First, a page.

30th June, 2018
Some lively weather forced the location of this talk from Hillary Allen and Fernanda Maciel indoors at the last minute which was unfortunate as I think a lot more would have attended and they were more than worth the effort.
I wanted to write a post about this because Hillary's story in particular is immensely inspiring. It's an extraordinary, medical profession-defying return from near death to elite level trail running in an incredibly short space of time.
We as runners often I think fear the worst at every injury setback, and it's easy to fall into despair that you'll never run again when sidelined with one of those slow-to-heal, difficult-to-diagnose issues that affect us all at some point in our 'career'. If you're into running, it's a major part of your identity and its loss is keenly felt.
So I think Hillary's tale should help serve to make us realise there is always hope!
Hillary has been through some pretty extreme trauma in the past 9 months, airlifted to hospital having fallen 50 metres as the trail gave way under her in the Tromso Sky Race. She broke two vertebrae, both wrists and both feet including serious ligament damage which she was told would mean she would never run again.
The emotions were obviously still very raw and, after a moving intro documentary film, had to fight to contain her tears as the images brought it all back before beginning.
Hers is an enormously empowering story of our ability to overcome adversity through sheer willpower and determination. She documented her recovery on Instagram (@hillygoat_climbs) - from being unable to do a single thing for herself, to finally being able to leave the bed (onto a chair next to it), to 'driving' a bizarre-looking modified scooter a couple of miles (to force herself to exercise) to a coffee shop, to being able to walk and finally take a first run.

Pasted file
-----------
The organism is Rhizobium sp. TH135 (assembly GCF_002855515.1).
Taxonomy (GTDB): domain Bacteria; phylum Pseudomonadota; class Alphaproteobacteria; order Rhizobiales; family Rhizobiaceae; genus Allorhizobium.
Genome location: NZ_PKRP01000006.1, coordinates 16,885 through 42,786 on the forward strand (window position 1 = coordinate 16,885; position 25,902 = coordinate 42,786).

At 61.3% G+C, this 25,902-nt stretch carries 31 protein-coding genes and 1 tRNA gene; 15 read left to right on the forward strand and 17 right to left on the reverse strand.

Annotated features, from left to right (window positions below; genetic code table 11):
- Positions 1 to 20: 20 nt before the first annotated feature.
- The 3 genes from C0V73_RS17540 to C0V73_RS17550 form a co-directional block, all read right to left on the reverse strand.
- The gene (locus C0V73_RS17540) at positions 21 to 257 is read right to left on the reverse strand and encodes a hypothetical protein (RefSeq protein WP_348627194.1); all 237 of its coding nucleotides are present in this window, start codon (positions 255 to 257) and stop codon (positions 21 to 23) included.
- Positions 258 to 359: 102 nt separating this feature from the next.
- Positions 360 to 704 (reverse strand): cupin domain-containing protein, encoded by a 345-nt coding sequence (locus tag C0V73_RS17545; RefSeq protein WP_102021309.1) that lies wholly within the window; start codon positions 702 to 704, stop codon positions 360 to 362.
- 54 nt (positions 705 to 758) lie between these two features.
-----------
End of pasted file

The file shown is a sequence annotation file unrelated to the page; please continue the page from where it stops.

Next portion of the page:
During her recovery, she broke the screw holding her foot together and that required further major surgery to repair, a re-breaking of the bone and inserting more metalwork.
Just to be able to run again would have been remarkable enough.
At University I, literally overnight, went down with a form of reactive arthritis just as I had rediscovered running. It was to take 7 years to clear after many times when everything felt hopeless and permanent inability to walk without a stick and considerable pain was my future. I was no elite athlete of course, merely back to running round the block so I can only guess how it feels for someone on top of their sport to have it all stripped away in an instant.
But I can relate to that first run back. For me it was almost like the plot of Awakenings. One day I could suddenly run and tore gleefully up and down a corridor in the appositely-named Phoenix Building at Bradford Uni. The clouds briefly parted and, of course, there was a price to pay for some time afterwards but it didn't matter - there was hope! There's not much that surpasses that feeling - the realisation that it is not all done!
In just 9 months she was back on the podium in 2nd in a VK race and was in Cortina to take part on the 57km SkyRun. It travels predominantly over the back section of the Ultra Trail so it's extremely hard.
To her astonishment, she won the race!